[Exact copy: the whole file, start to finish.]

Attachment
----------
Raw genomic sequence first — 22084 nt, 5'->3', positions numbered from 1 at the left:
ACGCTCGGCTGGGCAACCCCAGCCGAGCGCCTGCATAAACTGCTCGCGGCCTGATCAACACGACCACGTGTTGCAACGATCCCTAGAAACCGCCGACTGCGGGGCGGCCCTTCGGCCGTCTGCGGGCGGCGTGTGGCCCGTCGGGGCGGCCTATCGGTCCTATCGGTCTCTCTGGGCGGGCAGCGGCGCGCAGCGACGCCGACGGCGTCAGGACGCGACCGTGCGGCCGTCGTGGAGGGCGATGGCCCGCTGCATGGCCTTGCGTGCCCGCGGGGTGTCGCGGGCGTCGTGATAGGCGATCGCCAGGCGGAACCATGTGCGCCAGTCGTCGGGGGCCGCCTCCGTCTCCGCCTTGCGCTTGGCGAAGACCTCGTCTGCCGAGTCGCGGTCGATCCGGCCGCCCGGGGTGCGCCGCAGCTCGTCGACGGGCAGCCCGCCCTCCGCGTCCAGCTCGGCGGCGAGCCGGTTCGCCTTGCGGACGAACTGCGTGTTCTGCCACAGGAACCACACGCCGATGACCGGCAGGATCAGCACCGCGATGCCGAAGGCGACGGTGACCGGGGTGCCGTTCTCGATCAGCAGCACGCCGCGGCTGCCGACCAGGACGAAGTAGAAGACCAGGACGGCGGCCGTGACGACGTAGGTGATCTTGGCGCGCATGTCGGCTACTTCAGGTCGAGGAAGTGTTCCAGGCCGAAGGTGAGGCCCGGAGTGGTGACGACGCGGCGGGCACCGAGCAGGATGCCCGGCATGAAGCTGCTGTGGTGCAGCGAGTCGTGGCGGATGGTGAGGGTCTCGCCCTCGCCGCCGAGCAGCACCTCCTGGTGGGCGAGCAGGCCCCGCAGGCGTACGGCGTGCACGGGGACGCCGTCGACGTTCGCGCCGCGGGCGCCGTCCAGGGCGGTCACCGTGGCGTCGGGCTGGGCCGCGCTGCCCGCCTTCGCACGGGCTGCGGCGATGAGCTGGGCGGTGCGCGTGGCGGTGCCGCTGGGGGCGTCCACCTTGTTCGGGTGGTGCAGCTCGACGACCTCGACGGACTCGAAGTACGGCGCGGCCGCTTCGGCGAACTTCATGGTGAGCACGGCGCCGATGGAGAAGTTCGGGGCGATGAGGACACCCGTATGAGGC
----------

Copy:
Raw genomic sequence first — 22084 nt, 5'->3', positions numbered from 1 at the left:
ACGCTCGGCTGGGCAACCCCAGCCGAGCGCCTGCATAAACTGCTCGCGGCCTGATCAACACGACCACGTGTTGCAACGATCCCTAGAAACCGCCGACTGCGGGGCGGCCCTTCGGCCGTCTGCGGGCGGCGTGTGGCCCGTCGGGGCGGCCTATCGGTCCTATCGGTCTCTCTGGGCGGGCAGCGGCGCGCAGCGACGCCGACGGCGTCAGGACGCGACCGTGCGGCCGTCGTGGAGGGCGATGGCCCGCTGCATGGCCTTGCGTGCCCGCGGGGTGTCGCGGGCGTCGTGATAGGCGATCGCCAGGCGGAACCATGTGCGCCAGTCGTCGGGGGCCGCCTCCGTCTCCGCCTTGCGCTTGGCGAAGACCTCGTCTGCCGAGTCGCGGTCGATCCGGCCGCCCGGGGTGCGCCGCAGCTCGTCGACGGGCAGCCCGCCCTCCGCGTCCAGCTCGGCGGCGAGCCGGTTCGCCTTGCGGACGAACTGCGTGTTCTGCCACAGGAACCACACGCCGATGACCGGCAGGATCAGCACCGCGATGCCGAAGGCGACGGTGACCGGGGTGCCGTTCTCGATCAGCAGCACGCCGCGGCTGCCGACCAGGACGAAGTAGAAGACCAGGACGGCGGCCGTGACGACGTAGGTGATCTTGGCGCGCATGTCGGCTACTTCAGGTCGAGGAAGTGTTCCAGGCCGAAGGTGAGGCCCGGAGTGGTGACGACGCGGCGGGCACCGAGCAGGATGCCCGGCATGAAGCTGCTGTGGTGCAGCGAGTCGTGGCGGATGGTGAGGGTCTCGCCCTCGCCGCCGAGCAGCACCTCCTGGTGGGCGAGCAGGCCCCGCAGGCGTACGGCGTGCACGGGGACGCCGTCGACGTTCGCGCCGCGGGCGCCGTCCAGGGCGGTCACCGTGGCGTCGGGCTGGGCCGCGCTGCCCGCCTTCGCACGGGCTGCGGCGATGAGCTGGGCGGTGCGCGTGGCGGTGCCGCTGGGGGCGTCCACCTTGTTCGGGTGGTGCAGCTCGACGACCTCGACGGACTCGAAGTACGGCGCGGCCGCTTCGGCGAACTTCATGGTGAGCACGGCGCCGATGGAGAAGTTCGGGGCGATGAGGACACCCGTATGAGGC